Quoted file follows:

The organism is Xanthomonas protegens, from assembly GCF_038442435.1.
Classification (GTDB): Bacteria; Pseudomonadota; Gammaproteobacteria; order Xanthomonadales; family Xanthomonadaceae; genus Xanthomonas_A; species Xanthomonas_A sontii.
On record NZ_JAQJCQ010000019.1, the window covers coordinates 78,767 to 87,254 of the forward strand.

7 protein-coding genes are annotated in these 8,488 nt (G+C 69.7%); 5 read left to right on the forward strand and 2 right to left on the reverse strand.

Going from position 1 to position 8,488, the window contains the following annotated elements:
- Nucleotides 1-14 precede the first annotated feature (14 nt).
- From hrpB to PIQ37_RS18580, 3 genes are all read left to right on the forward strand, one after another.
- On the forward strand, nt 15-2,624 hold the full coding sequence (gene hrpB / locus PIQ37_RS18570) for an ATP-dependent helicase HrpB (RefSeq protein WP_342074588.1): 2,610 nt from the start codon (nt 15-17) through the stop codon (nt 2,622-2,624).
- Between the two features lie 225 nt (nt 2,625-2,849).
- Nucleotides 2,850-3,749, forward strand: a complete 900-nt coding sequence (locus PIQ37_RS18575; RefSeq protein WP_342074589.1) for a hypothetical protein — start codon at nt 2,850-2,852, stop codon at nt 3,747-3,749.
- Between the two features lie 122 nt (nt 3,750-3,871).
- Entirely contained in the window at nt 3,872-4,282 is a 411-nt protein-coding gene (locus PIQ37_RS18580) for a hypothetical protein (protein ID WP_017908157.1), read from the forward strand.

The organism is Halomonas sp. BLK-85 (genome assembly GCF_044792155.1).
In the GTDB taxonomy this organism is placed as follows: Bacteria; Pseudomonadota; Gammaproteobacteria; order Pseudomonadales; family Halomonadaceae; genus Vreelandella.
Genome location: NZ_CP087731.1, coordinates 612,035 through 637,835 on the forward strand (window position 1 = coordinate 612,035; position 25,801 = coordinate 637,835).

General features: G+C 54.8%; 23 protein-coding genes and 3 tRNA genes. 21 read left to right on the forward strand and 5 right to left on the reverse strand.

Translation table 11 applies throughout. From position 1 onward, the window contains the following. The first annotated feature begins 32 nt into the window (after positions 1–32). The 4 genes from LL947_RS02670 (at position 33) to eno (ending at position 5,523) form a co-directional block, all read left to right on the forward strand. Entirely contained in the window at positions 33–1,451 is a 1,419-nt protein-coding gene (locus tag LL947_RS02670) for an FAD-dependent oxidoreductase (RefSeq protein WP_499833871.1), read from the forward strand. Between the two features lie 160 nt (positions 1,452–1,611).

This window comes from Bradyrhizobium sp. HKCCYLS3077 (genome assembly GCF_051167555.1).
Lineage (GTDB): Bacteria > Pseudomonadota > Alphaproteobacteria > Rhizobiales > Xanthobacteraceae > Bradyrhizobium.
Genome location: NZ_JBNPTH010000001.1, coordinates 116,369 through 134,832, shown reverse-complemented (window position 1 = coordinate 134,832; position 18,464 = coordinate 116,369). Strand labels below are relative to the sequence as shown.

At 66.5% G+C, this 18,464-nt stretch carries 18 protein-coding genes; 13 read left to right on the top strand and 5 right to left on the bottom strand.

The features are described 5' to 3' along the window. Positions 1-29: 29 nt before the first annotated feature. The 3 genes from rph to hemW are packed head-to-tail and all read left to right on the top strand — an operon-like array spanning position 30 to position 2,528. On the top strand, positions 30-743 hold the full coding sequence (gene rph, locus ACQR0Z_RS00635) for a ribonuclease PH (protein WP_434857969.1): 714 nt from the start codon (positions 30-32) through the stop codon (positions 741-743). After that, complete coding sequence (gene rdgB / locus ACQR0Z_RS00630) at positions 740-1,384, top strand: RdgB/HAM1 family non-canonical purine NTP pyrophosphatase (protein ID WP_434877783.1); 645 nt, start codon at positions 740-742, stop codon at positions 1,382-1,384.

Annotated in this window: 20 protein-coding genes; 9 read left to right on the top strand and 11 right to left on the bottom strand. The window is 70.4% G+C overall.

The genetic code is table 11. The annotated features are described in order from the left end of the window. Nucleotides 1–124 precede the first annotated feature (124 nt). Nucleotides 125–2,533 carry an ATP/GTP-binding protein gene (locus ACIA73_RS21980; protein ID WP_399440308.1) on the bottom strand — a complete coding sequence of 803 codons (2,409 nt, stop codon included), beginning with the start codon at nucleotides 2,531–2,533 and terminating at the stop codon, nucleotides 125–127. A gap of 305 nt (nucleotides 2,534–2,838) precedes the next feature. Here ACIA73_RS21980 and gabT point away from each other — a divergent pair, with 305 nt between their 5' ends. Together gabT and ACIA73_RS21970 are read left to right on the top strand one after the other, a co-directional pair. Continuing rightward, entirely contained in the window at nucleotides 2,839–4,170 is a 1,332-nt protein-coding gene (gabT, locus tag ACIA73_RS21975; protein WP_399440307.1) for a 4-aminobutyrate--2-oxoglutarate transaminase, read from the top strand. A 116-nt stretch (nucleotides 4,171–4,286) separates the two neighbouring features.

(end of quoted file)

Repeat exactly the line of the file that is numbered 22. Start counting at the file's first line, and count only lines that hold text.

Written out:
The features are described 5' to 3' along the window. Positions 1-29: 29 nt before the first annotated feature. The 3 genes from rph to hemW are packed head-to-tail and all read left to right on the top strand — an operon-like array spanning position 30 to position 2,528. On the top strand, positions 30-743 hold the full coding sequence (gene rph, locus ACQR0Z_RS00635) for a ribonuclease PH (protein WP_434857969.1): 714 nt from the start codon (positions 30-32) through the stop codon (positions 741-743). After that, complete coding sequence (gene rdgB / locus ACQR0Z_RS00630) at positions 740-1,384, top strand: RdgB/HAM1 family non-canonical purine NTP pyrophosphatase (protein ID WP_434877783.1); 645 nt, start codon at positions 740-742, stop codon at positions 1,382-1,384.